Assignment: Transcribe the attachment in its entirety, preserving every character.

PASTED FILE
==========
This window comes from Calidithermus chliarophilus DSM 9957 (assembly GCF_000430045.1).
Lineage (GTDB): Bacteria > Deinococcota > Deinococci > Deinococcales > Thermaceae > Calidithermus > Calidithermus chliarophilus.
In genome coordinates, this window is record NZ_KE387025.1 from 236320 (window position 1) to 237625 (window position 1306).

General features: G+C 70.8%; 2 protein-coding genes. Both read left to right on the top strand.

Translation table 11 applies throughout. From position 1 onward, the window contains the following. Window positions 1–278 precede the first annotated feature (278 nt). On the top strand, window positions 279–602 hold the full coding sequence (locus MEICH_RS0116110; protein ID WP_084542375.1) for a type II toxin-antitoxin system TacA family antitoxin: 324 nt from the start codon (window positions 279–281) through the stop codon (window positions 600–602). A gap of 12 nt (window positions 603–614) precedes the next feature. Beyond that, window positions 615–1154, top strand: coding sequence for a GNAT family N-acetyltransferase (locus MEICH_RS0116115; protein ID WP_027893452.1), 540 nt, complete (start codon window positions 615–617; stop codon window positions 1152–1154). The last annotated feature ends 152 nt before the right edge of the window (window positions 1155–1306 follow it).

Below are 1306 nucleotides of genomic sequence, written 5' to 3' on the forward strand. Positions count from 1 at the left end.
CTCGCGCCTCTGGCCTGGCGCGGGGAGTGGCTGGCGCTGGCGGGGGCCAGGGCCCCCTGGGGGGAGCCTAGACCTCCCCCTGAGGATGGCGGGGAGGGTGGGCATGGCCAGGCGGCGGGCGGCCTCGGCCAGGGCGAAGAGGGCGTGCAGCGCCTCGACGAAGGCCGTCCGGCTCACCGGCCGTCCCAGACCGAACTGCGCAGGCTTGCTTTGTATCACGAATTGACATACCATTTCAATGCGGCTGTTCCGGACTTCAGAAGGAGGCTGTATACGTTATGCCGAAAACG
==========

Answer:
This window comes from Calidithermus chliarophilus DSM 9957 (assembly GCF_000430045.1).
Lineage (GTDB): Bacteria > Deinococcota > Deinococci > Deinococcales > Thermaceae > Calidithermus > Calidithermus chliarophilus.
In genome coordinates, this window is record NZ_KE387025.1 from 236320 (window position 1) to 237625 (window position 1306).

General features: G+C 70.8%; 2 protein-coding genes. Both read left to right on the top strand.

Translation table 11 applies throughout. From position 1 onward, the window contains the following. Window positions 1–278 precede the first annotated feature (278 nt). On the top strand, window positions 279–602 hold the full coding sequence (locus MEICH_RS0116110; protein ID WP_084542375.1) for a type II toxin-antitoxin system TacA family antitoxin: 324 nt from the start codon (window positions 279–281) through the stop codon (window positions 600–602). A gap of 12 nt (window positions 603–614) precedes the next feature. Beyond that, window positions 615–1154, top strand: coding sequence for a GNAT family N-acetyltransferase (locus MEICH_RS0116115; protein ID WP_027893452.1), 540 nt, complete (start codon window positions 615–617; stop codon window positions 1152–1154). The last annotated feature ends 152 nt before the right edge of the window (window positions 1155–1306 follow it).

Below are 1306 nucleotides of genomic sequence, written 5' to 3' on the forward strand. Positions count from 1 at the left end.
CTCGCGCCTCTGGCCTGGCGCGGGGAGTGGCTGGCGCTGGCGGGGGCCAGGGCCCCCTGGGGGGAGCCTAGACCTCCCCCTGAGGATGGCGGGGAGGGTGGGCATGGCCAGGCGGCGGGCGGCCTCGGCCAGGGCGAAGAGGGCGTGCAGCGCCTCGACGAAGGCCGTCCGGCTCACCGGCCGTCCCAGACCGAACTGCGCAGGCTTGCTTTGTATCACGAATTGACATACCATTTCAATGCGGCTGTTCCGGACTTCAGAAGGAGGCTGTATACGTTATGCCGAAAACG